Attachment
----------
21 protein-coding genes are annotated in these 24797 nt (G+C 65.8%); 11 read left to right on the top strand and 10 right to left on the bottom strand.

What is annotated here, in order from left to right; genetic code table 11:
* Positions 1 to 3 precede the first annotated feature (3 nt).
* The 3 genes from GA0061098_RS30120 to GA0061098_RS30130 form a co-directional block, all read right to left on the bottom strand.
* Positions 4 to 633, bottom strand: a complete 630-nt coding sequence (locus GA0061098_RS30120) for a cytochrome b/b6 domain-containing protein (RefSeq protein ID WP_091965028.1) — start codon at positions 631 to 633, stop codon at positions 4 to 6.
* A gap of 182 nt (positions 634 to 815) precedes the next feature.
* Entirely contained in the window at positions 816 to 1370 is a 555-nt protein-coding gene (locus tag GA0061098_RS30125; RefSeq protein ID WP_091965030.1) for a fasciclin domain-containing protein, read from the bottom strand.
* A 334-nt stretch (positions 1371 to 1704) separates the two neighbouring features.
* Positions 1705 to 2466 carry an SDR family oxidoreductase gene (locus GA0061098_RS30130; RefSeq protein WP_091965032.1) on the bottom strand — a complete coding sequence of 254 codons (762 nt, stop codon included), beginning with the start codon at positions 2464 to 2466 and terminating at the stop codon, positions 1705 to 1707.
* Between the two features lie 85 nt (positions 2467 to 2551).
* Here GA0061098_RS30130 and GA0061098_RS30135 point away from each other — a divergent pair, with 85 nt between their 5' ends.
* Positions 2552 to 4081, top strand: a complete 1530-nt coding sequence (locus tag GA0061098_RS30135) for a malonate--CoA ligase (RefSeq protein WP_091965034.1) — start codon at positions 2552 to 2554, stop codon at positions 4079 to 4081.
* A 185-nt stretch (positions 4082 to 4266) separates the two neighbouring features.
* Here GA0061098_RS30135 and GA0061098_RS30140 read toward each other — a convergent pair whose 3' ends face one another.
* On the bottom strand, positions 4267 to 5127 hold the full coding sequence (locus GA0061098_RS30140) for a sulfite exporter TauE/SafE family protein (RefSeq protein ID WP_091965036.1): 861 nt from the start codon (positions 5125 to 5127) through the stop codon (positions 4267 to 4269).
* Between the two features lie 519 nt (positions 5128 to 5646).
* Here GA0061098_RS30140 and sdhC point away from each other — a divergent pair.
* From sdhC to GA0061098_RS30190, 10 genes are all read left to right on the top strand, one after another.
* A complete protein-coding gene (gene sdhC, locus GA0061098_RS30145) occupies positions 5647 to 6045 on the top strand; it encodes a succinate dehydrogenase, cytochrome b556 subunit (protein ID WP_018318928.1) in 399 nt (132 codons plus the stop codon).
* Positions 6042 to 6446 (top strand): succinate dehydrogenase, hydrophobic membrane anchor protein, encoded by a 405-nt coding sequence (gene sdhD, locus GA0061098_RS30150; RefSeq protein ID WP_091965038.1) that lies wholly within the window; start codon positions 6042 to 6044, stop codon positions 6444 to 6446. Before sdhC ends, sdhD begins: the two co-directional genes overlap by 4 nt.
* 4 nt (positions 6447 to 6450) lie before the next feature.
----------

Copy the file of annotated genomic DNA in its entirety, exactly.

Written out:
21 protein-coding genes are annotated in these 24797 nt (G+C 65.8%); 11 read left to right on the top strand and 10 right to left on the bottom strand.

What is annotated here, in order from left to right; genetic code table 11:
* Positions 1 to 3 precede the first annotated feature (3 nt).
* The 3 genes from GA0061098_RS30120 to GA0061098_RS30130 form a co-directional block, all read right to left on the bottom strand.
* Positions 4 to 633, bottom strand: a complete 630-nt coding sequence (locus GA0061098_RS30120) for a cytochrome b/b6 domain-containing protein (RefSeq protein ID WP_091965028.1) — start codon at positions 631 to 633, stop codon at positions 4 to 6.
* A gap of 182 nt (positions 634 to 815) precedes the next feature.
* Entirely contained in the window at positions 816 to 1370 is a 555-nt protein-coding gene (locus tag GA0061098_RS30125; RefSeq protein ID WP_091965030.1) for a fasciclin domain-containing protein, read from the bottom strand.
* A 334-nt stretch (positions 1371 to 1704) separates the two neighbouring features.
* Positions 1705 to 2466 carry an SDR family oxidoreductase gene (locus GA0061098_RS30130; RefSeq protein WP_091965032.1) on the bottom strand — a complete coding sequence of 254 codons (762 nt, stop codon included), beginning with the start codon at positions 2464 to 2466 and terminating at the stop codon, positions 1705 to 1707.
* Between the two features lie 85 nt (positions 2467 to 2551).
* Here GA0061098_RS30130 and GA0061098_RS30135 point away from each other — a divergent pair, with 85 nt between their 5' ends.
* Positions 2552 to 4081, top strand: a complete 1530-nt coding sequence (locus tag GA0061098_RS30135) for a malonate--CoA ligase (RefSeq protein WP_091965034.1) — start codon at positions 2552 to 2554, stop codon at positions 4079 to 4081.
* A 185-nt stretch (positions 4082 to 4266) separates the two neighbouring features.
* Here GA0061098_RS30135 and GA0061098_RS30140 read toward each other — a convergent pair whose 3' ends face one another.
* On the bottom strand, positions 4267 to 5127 hold the full coding sequence (locus GA0061098_RS30140) for a sulfite exporter TauE/SafE family protein (RefSeq protein ID WP_091965036.1): 861 nt from the start codon (positions 5125 to 5127) through the stop codon (positions 4267 to 4269).
* Between the two features lie 519 nt (positions 5128 to 5646).
* Here GA0061098_RS30140 and sdhC point away from each other — a divergent pair.
* From sdhC to GA0061098_RS30190, 10 genes are all read left to right on the top strand, one after another.
* A complete protein-coding gene (gene sdhC, locus GA0061098_RS30145) occupies positions 5647 to 6045 on the top strand; it encodes a succinate dehydrogenase, cytochrome b556 subunit (protein ID WP_018318928.1) in 399 nt (132 codons plus the stop codon).
* Positions 6042 to 6446 (top strand): succinate dehydrogenase, hydrophobic membrane anchor protein, encoded by a 405-nt coding sequence (gene sdhD, locus GA0061098_RS30150; RefSeq protein ID WP_091965038.1) that lies wholly within the window; start codon positions 6042 to 6044, stop codon positions 6444 to 6446. Before sdhC ends, sdhD begins: the two co-directional genes overlap by 4 nt.
* 4 nt (positions 6447 to 6450) lie before the next feature.